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View Full Version : I'm new and needing advice from some hardened techies!!!


Shann
10-26-2007, 05:42 PM
I've just started putting myself on the market as a repair tech, as a side gig to my main job a Biomedical Equipment repair technician.

My hangup is, I have a problem charging the people I know, I do way more than what is absolutely neccessary, I get people that have no clue of what they want or what it takes me to perform the task they want done, and they don't understand EULA:eek:

Case in point;

One day, my neighbor, who knows that I work on computers, brought me his ... loaded with virus and spyware, I removed everything and installed some free A/V that he could use as well as a free firewall and upgraded his system with Windows Defender for malicious spyware. Didn't charge him a dime cause, well he's my neighbor and plus he was clueless! His system was still terribly slow due to all the junk programs he had accumulated, so I told he that in the future he may want to redue his hard drive or upgrade his system.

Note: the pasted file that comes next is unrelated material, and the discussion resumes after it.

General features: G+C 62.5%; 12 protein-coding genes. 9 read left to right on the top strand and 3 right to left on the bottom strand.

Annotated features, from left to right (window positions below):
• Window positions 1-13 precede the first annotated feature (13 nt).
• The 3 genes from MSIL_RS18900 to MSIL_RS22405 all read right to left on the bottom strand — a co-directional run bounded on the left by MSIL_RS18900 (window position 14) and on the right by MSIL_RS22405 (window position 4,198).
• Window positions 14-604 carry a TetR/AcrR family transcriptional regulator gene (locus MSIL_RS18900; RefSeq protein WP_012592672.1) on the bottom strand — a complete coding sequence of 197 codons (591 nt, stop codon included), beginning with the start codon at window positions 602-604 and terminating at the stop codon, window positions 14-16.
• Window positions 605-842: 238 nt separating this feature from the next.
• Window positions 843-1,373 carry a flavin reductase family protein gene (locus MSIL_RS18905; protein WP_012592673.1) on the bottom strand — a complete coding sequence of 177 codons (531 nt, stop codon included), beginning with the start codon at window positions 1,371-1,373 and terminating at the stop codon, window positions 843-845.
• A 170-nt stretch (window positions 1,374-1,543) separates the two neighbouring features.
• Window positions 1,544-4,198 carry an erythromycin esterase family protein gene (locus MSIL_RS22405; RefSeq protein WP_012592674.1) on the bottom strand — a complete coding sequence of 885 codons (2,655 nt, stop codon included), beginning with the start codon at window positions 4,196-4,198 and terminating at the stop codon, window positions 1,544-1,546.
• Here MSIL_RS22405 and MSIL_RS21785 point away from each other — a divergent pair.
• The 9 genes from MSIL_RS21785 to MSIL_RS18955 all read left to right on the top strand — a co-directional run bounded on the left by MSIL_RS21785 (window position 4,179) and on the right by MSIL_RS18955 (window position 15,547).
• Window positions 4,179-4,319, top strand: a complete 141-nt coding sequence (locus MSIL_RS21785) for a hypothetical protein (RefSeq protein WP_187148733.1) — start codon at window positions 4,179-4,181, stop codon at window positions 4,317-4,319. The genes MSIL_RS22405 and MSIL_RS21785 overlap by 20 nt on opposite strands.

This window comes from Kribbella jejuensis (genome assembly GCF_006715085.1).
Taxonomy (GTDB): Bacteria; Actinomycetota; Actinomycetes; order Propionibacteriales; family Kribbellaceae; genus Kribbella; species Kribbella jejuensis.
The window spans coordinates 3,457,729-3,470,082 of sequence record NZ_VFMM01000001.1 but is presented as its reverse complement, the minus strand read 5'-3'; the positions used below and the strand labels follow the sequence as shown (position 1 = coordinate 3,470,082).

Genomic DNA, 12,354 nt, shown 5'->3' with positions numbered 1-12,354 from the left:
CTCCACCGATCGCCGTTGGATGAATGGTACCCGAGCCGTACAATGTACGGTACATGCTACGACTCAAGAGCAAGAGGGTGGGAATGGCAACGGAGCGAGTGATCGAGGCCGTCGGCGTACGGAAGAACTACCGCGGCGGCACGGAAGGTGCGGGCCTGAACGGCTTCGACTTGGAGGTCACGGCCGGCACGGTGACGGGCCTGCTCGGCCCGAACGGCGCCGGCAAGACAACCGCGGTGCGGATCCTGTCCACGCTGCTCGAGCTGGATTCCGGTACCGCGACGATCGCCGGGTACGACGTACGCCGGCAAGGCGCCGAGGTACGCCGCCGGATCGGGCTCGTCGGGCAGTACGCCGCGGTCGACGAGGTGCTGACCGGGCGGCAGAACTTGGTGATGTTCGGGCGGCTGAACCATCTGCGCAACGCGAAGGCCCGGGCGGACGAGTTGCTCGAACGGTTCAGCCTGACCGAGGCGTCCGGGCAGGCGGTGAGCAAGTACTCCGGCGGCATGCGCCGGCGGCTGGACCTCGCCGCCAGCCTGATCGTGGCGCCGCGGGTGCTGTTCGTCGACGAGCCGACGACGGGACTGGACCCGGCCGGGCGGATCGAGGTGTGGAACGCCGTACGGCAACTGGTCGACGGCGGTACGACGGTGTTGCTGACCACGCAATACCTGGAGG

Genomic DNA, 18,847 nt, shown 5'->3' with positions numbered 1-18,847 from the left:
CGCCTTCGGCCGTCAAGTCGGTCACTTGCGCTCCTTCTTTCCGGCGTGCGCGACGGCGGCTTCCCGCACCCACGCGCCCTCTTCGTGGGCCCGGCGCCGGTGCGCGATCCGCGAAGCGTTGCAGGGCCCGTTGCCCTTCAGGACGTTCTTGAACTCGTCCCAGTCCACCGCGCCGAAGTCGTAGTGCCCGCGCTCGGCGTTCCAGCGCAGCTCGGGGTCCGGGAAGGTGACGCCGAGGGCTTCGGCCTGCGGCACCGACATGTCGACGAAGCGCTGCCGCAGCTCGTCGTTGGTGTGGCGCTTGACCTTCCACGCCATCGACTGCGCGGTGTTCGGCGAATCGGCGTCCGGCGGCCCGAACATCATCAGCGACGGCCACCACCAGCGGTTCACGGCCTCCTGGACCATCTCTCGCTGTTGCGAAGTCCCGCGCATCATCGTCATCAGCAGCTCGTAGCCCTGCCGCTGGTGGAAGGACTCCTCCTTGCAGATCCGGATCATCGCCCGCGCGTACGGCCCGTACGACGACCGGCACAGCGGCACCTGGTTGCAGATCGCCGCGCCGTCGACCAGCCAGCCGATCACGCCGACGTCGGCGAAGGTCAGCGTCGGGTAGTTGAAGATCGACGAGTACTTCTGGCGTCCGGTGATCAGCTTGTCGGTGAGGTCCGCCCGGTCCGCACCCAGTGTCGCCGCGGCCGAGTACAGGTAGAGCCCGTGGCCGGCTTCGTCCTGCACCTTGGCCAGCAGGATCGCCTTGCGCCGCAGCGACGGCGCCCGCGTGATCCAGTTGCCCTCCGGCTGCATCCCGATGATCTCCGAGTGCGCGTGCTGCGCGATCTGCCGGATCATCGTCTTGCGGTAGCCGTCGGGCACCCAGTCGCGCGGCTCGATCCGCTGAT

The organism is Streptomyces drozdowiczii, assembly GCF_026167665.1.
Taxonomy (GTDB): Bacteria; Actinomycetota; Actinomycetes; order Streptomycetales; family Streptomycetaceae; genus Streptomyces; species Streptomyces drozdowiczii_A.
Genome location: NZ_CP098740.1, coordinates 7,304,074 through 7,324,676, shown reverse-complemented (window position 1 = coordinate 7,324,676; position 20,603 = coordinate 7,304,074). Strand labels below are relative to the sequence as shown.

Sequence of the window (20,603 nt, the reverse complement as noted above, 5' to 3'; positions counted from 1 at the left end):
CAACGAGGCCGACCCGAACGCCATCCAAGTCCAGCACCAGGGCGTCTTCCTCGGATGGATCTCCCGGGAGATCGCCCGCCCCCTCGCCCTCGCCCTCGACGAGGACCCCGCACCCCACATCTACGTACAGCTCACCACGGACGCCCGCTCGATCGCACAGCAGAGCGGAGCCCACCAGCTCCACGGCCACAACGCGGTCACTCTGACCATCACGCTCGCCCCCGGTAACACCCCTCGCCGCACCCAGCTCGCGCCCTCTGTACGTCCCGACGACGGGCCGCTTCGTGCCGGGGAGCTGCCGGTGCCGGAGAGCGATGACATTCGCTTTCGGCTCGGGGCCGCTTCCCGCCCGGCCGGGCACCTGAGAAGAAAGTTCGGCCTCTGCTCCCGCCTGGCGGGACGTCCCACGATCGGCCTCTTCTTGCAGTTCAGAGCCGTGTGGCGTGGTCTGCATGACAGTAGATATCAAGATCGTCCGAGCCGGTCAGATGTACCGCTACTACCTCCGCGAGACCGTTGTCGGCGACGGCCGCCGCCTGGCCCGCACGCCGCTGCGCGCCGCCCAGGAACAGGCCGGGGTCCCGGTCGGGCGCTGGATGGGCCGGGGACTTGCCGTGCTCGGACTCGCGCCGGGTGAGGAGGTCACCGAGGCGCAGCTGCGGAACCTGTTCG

A couple of months later, he brings me his system again, saying that he wanted me to upgrade it, but his idea of upgrade was reformatting his HD and reinstalling WinXP home(which is what his system came pre-installed with), upon questioning, he further states that he has never backed up ANY of the info that he deems as important, and that he does not have the original software that came with his system. I tell him that I can't do this task without atleast a version XP Home to use with his keycode, something that really confused him! He goes away and comes back the next day with a disk with a "copy" of XP Home. Going against my better judgment, I set out to do the job! I back up all his data, reformat his HD and attempt to re-install WinXP Home only to get to the part where you enter a valid keycode, but the one on the label of his case is invalid, I had used keyfinder before hand and had the keycode that was previously being used but it too was coming up as invalid, called Microsoft and actually got them to give me a new key, but after I entered it, it too was invalid. Then I realized that this "copy" is obviously not an OEM "copy" so the keys won't work! So now I've got this guys system, HD reformatted but no OS to put on it, After much anguish, I breakdown and finally load my personal copy of XP Pro on his system with my valid key and get his sysem up to speed with updates, A/V, Defender etc. After all this pain, I only charged him $55.00, usually my rate is $55.00/hr